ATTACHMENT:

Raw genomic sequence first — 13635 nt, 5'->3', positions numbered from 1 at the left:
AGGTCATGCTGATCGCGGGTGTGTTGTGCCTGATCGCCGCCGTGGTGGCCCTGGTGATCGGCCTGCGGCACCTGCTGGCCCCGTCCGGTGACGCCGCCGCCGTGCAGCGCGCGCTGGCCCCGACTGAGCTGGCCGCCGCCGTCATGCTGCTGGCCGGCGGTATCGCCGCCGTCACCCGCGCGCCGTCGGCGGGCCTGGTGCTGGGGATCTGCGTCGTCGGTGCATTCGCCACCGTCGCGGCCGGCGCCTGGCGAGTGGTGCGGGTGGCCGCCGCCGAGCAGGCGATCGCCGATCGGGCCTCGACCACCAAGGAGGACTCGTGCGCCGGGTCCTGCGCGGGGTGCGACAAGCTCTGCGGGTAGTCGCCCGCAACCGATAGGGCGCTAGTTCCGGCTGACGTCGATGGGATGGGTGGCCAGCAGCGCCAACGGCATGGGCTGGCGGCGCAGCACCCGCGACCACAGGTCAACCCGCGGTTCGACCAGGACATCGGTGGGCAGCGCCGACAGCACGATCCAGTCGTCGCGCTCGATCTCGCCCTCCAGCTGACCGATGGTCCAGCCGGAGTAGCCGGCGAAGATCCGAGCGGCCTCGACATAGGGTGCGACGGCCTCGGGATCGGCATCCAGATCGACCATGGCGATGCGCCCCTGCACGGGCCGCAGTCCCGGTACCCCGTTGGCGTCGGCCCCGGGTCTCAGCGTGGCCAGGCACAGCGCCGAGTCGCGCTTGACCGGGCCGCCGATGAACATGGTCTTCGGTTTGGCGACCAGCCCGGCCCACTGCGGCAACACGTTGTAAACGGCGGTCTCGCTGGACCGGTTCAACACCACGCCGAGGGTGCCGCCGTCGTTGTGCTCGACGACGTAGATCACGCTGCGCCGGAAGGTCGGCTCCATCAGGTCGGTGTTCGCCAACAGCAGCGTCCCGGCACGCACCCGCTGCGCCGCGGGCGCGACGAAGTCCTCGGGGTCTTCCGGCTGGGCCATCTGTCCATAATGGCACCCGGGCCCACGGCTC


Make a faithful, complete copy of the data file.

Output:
Raw genomic sequence first — 13635 nt, 5'->3', positions numbered from 1 at the left:
AGGTCATGCTGATCGCGGGTGTGTTGTGCCTGATCGCCGCCGTGGTGGCCCTGGTGATCGGCCTGCGGCACCTGCTGGCCCCGTCCGGTGACGCCGCCGCCGTGCAGCGCGCGCTGGCCCCGACTGAGCTGGCCGCCGCCGTCATGCTGCTGGCCGGCGGTATCGCCGCCGTCACCCGCGCGCCGTCGGCGGGCCTGGTGCTGGGGATCTGCGTCGTCGGTGCATTCGCCACCGTCGCGGCCGGCGCCTGGCGAGTGGTGCGGGTGGCCGCCGCCGAGCAGGCGATCGCCGATCGGGCCTCGACCACCAAGGAGGACTCGTGCGCCGGGTCCTGCGCGGGGTGCGACAAGCTCTGCGGGTAGTCGCCCGCAACCGATAGGGCGCTAGTTCCGGCTGACGTCGATGGGATGGGTGGCCAGCAGCGCCAACGGCATGGGCTGGCGGCGCAGCACCCGCGACCACAGGTCAACCCGCGGTTCGACCAGGACATCGGTGGGCAGCGCCGACAGCACGATCCAGTCGTCGCGCTCGATCTCGCCCTCCAGCTGACCGATGGTCCAGCCGGAGTAGCCGGCGAAGATCCGAGCGGCCTCGACATAGGGTGCGACGGCCTCGGGATCGGCATCCAGATCGACCATGGCGATGCGCCCCTGCACGGGCCGCAGTCCCGGTACCCCGTTGGCGTCGGCCCCGGGTCTCAGCGTGGCCAGGCACAGCGCCGAGTCGCGCTTGACCGGGCCGCCGATGAACATGGTCTTCGGTTTGGCGACCAGCCCGGCCCACTGCGGCAACACGTTGTAAACGGCGGTCTCGCTGGACCGGTTCAACACCACGCCGAGGGTGCCGCCGTCGTTGTGCTCGACGACGTAGATCACGCTGCGCCGGAAGGTCGGCTCCATCAGGTCGGTGTTCGCCAACAGCAGCGTCCCGGCACGCACCCGCTGCGCCGCGGGCGCGACGAAGTCCTCGGGGTCTTCCGGCTGGGCCATCTGTCCATAATGGCACCCGGGCCCACGGCTC